I recently read a very funny and informative book about the pitfalls to avoid while speaking in public. Confessions of a Public Speaker by Scott Berkun. If you need a great book to read on the plane to EclipseCon, I highly recommend it.
Some of the most important points in the book
- Practice, practice practice your talk. This allows you to optimize the organization of your talk and smooth out your delivery.
- If you are speaking to a small number of people in a large room, try to convince them to move to the front of the room. People who are sitting together will change the dynamic of the talk. Speaking to a group of people who are scattered around a large room is not optimal.
- Go over the agenda in your introduction. For instance, say “I’m going to talk about five points at three minutes a pop. The final five minutes will be for you to ask questions”. This will give people an idea of what to expect.
- Interact with your audience. Ask trivia questions, for a show of hands or ask the audience to solve a problem.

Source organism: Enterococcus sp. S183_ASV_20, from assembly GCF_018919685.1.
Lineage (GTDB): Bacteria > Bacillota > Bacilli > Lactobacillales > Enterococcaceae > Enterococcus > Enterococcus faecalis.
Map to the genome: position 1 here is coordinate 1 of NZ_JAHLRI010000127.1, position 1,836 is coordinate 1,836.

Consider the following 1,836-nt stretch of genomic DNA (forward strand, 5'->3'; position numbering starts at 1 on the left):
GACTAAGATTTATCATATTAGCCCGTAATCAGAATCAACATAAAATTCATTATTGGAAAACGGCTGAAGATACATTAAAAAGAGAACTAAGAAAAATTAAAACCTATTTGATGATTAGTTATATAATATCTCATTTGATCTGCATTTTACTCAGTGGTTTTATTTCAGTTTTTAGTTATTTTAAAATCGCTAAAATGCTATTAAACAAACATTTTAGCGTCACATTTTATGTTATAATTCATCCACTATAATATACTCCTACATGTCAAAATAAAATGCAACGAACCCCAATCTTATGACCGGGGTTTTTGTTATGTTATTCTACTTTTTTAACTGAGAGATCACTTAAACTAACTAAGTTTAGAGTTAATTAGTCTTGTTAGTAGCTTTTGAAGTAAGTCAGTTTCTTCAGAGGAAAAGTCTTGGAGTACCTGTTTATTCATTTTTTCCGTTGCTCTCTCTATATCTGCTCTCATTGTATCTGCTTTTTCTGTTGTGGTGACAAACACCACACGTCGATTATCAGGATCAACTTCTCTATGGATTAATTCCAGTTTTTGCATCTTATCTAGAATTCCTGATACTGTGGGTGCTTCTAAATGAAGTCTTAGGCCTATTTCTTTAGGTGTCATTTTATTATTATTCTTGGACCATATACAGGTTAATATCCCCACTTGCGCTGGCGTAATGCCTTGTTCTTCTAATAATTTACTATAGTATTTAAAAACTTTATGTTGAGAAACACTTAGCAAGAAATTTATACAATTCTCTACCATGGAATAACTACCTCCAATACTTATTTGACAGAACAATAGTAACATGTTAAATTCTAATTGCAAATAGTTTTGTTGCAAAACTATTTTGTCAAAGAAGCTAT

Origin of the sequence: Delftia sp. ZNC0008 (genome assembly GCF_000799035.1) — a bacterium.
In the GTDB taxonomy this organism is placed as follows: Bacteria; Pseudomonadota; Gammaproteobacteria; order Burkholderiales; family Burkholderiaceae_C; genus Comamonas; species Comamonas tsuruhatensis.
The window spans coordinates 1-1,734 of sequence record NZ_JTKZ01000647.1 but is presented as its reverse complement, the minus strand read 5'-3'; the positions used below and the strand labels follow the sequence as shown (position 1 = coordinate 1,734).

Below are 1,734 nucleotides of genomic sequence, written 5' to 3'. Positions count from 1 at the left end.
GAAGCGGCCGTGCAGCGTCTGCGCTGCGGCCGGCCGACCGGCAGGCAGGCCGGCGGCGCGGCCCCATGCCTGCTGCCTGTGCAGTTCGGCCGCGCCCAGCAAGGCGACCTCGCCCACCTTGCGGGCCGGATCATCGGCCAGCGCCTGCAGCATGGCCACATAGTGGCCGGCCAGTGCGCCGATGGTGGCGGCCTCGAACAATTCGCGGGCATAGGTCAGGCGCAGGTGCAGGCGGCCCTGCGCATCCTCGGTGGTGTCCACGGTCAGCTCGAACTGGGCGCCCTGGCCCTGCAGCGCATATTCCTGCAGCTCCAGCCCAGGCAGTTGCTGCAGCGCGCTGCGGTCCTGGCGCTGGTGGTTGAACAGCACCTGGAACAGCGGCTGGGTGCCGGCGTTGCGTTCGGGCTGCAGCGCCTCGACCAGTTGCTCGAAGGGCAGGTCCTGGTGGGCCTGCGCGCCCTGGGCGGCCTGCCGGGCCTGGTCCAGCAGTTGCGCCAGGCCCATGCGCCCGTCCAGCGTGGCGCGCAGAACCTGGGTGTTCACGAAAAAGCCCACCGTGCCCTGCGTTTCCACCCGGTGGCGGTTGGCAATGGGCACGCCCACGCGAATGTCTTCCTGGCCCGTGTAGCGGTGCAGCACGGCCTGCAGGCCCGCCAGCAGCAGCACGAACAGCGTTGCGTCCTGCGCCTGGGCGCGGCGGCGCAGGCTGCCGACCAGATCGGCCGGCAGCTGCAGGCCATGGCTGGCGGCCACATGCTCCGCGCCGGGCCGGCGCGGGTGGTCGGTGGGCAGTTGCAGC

- I notice that a lot of people are working during talks instead of listening to the talk. My employer paid money to send me to a conference and I’m investing my time. So I make a point listen instead of doing my regular job even though it will be painful to catch up with work later on. In the book, he suggests asking people to close their laptops and if they are bored after five minutes, go back to surfing the web. Again, the audience it gets the audience engaged in your talk and your show that your care about your audience. Of course, if they are blogging or tweeting about how interesting your talk is, they can keep the laptop open 🙂
The final chapter of the book describes some of the worst things that have happened while people giving a presentation. There’s fire, water, and SWAT teams. Hilarious. I don’t give that many presentations in my day to day job of building bundles, so I found this book was a great resource . With that note, I must get back to writing slides, practicing my talks, and fixing bugs.
Thanks to you I'm in the progress of reading the book. I also liked the advice “Use a very strong title for your presentation”.
Good point! Another suggestion that he had was to present information in the context of a story. People can better relate to stories than they do to dry facts. I think I have to work on that for my slides.
I'm looking forward to your presentation content and presentation-wise. I believe you put a lot of though into your presentation and this is definitely a very good approach.
Looking forward to meet you at EclipseCon.